At first it would be a heavy task because of the numerous students who would disrupt the teaching process. Never the less, the disruptive students would have to be immediately extracted from the classroom and contained during the class period, otherwise they would disrupt the community.

Placing them in a detention study room would appear to be the first step, requiring them to sit quietly and work on material provided for them in this room or on material from another class. They could redeem themselves by complying. If they chose to remain disruptive, they would be immediately removed and placed in the next detention step. Perhaps placing such students in locked cages for the remainder of a class period might convince them, some at least, that it is more pleasant to be students. Portable cages on wheels, like circus wagons, might be the answer. These could be towed around town to the various schools as needed. The students could be let out of the cages at the end of each class period and given the same option in their next class, to be students or to be treated as animals. Skipping classes could be prevented by all entry ways being closed and guarded during the school day to all except adults and students with exit passes.

Starting here, the system could get some teaching done, gradually becoming effective as the dysfunctional fantasies drop away and the real nature of existence, of the human animal and of human cultures is increasingly displayed.

As for the problem of parents performing what, in effect, amounts to preschool lobotomies on their children, there is no immediate solution to this one. This problem reflects the level of delusion within the society, and is amendable only through individuals becoming reoriented to accept a rational Cosmos. The cultural delusions are easy to point out, and no source of these fallacies should be shielded from this fact. As the delusions become widely recognized as such, the dementing of the preschool child should diminish.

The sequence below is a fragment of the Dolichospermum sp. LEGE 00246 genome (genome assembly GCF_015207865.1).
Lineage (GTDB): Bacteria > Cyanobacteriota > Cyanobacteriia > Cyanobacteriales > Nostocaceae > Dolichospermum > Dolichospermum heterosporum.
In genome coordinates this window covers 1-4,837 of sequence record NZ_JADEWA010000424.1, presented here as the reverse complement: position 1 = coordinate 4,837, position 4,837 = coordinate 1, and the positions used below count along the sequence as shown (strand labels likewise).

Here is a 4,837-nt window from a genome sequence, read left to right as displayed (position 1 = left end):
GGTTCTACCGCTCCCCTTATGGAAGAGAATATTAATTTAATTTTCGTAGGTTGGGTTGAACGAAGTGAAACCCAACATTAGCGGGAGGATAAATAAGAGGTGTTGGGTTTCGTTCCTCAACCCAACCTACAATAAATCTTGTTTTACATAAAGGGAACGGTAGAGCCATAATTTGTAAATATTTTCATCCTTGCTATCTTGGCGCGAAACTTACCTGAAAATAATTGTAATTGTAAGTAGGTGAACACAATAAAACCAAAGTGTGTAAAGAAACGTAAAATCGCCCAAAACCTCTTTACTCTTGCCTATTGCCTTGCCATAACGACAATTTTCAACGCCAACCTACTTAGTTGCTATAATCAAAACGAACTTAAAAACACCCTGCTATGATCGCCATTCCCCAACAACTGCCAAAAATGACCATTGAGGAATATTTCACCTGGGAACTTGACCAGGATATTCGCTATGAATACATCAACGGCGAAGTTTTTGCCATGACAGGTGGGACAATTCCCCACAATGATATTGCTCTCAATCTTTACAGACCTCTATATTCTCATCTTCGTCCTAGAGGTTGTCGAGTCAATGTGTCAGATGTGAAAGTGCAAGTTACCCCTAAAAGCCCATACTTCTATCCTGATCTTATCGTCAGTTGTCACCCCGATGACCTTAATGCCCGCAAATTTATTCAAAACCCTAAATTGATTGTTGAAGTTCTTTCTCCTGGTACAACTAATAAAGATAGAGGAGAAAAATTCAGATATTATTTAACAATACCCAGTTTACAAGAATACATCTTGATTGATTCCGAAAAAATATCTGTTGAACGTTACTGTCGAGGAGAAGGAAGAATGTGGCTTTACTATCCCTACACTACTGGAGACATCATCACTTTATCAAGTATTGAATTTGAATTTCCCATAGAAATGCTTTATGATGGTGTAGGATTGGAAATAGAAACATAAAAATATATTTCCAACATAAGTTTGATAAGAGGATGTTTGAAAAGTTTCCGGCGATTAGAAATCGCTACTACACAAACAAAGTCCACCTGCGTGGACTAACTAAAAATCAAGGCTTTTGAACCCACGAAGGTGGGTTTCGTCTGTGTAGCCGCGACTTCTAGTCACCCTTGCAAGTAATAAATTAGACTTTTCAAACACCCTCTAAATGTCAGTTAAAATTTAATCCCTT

It would help considerably if we let parents know what is causing the problems and what they are doing to their children. And, it would help a bunch if government, our other institutions and especially the media, were not so bent on instilling delusions. There is the possibility that we may be able to get a grass-roots movement going toward popularizing truth and reality. After all, it is the sort of thing that grows on you.

Another area which would help greatly is that if public officials were not allowed to officially lend credence to religion. I can think of few acts as damaging to mass rationality as the President of these United States proselytizing religion or goals based on religious premises. Nor is there anything more frightening than seeing our chief executive with his head bowed in prayer! If he really believes this way, he is unfit for office. If he is not a believer, the implications of this act are even more disturbing.

Another basic fact which must be recognized before any real education can take place is that effective learning occurs only under certain environmental conditions. Learning requires that the student and the subject matter must meet in an environment which permits a large amount of privacy and intimacy. It does not occur to any significant degree in a carnival fun house. In order for learning to take place, the student has to be allowed to think, to focus and become absorbed in the material. There needs to be as few distractions as possible. There needs to be quiet. I know this sounds old fashioned, but reality doesn’t seem to be concerned with such classifications.

Natural Goals vs Fantasy Goals

To be effective, the goals of education, as with any other system, must be objectively rational. They must reflect reality, adhering to nature’s principles, laws and systems. They cannot be idealized. They must reflect the real nature of the students that are being taught, taking into account the individuality of those students and their damaged condition. As is usually the case, the nature of the problem suggests its own solution.